Around three years ago, we inherited two guinea pigs from a family who couldn’t care for them anymore.
Though we are not particularly pet people, we grew fond of Ginger and Holly, the two chubby rodents who occupied a large cage in the corner of the room off the kitchen.
Aside from a long-gone beta fish, owning these guinea pigs was my children’s first experience having pets. We learned to feed them, give them water, give them fruit and clean their cage.
We probably didn’t pet them as much as we should have, but we did visit them when they would squeak at us and occasionally took them out to nibble on the grass in our front yard.
Recently, we had another experience most pet owners face: one of our guinea pigs died.
I thought she was just sleeping, but realized she’d gone to guinea pig heaven shortly before it was time to pick up the kids from school.
With somber faces, we wrapped the critter in a kitchen towel and took turns digging a grave in the corner of our back yard, which we covered with rocks.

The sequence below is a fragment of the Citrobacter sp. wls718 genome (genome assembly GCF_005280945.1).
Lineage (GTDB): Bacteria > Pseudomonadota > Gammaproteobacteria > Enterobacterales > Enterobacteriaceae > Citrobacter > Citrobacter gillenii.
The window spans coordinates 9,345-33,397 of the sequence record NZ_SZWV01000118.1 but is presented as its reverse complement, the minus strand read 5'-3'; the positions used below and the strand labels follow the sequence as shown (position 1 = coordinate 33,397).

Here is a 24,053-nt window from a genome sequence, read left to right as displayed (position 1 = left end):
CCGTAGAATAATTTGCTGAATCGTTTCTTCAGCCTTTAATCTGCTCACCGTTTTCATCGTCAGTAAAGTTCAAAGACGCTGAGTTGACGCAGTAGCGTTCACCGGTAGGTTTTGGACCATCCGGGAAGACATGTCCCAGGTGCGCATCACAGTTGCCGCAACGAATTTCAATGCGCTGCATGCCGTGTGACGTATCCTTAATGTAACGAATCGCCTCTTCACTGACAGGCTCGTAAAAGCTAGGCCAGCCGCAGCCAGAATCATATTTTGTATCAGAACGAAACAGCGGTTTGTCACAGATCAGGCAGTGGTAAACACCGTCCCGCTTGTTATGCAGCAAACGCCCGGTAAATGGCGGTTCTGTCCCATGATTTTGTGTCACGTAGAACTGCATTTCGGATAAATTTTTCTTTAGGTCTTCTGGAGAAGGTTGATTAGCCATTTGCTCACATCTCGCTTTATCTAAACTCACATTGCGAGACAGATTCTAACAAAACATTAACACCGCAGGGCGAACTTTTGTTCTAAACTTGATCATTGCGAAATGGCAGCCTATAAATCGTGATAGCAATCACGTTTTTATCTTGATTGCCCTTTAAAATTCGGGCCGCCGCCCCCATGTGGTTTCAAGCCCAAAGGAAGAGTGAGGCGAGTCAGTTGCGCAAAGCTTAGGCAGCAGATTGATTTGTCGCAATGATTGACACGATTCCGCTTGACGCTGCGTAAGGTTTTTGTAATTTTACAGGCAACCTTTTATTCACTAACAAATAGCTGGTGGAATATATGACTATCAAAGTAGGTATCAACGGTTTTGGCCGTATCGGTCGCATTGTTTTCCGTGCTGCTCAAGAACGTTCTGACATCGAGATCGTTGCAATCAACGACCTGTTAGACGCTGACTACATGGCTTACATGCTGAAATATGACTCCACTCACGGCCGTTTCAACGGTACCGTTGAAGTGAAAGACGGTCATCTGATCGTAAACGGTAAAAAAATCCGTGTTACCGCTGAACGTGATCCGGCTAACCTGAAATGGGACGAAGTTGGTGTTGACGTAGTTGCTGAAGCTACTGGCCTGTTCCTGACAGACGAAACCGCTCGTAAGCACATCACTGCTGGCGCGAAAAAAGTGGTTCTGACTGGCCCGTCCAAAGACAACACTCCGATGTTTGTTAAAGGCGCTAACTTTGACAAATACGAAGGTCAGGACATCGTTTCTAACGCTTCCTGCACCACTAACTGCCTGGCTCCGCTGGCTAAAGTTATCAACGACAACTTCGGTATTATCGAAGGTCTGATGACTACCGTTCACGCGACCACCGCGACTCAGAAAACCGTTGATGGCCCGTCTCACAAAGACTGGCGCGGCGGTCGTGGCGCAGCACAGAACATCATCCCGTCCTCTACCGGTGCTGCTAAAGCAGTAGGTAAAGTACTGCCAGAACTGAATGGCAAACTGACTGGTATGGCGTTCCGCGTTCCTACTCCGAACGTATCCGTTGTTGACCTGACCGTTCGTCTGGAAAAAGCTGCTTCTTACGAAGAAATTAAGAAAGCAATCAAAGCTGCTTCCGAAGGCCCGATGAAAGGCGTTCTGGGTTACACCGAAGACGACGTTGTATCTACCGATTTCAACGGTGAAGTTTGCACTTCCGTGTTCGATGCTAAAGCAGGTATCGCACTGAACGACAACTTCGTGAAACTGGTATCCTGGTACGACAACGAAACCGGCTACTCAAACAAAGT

We held a quiet burial on a sunny weekday afternoon, said a prayer, and made sure the memorial was out of the way of the strip of lawn we used to hit baseballs and kick soccer goals.
“Thank you Lord for teaching us to care for Holly,” we prayed. “We learned some responsibility and had fun petting her. Please take her up to heaven with you where she can play on the grass anytime she wants.”
It seems a little quieter in the room off the kitchen now and it may be my imagination, but Ginger, the remaining guinea pig, seems a little lonely.
“Dear Lord,” I prayed that night. “Please keep Ginger around for a while longer. I really don’t want to have to bury another pet. And I’m even more sure we’re not ready to get a dog.”
Elizabeth Moore is the Patch Regional Editor for Essex County.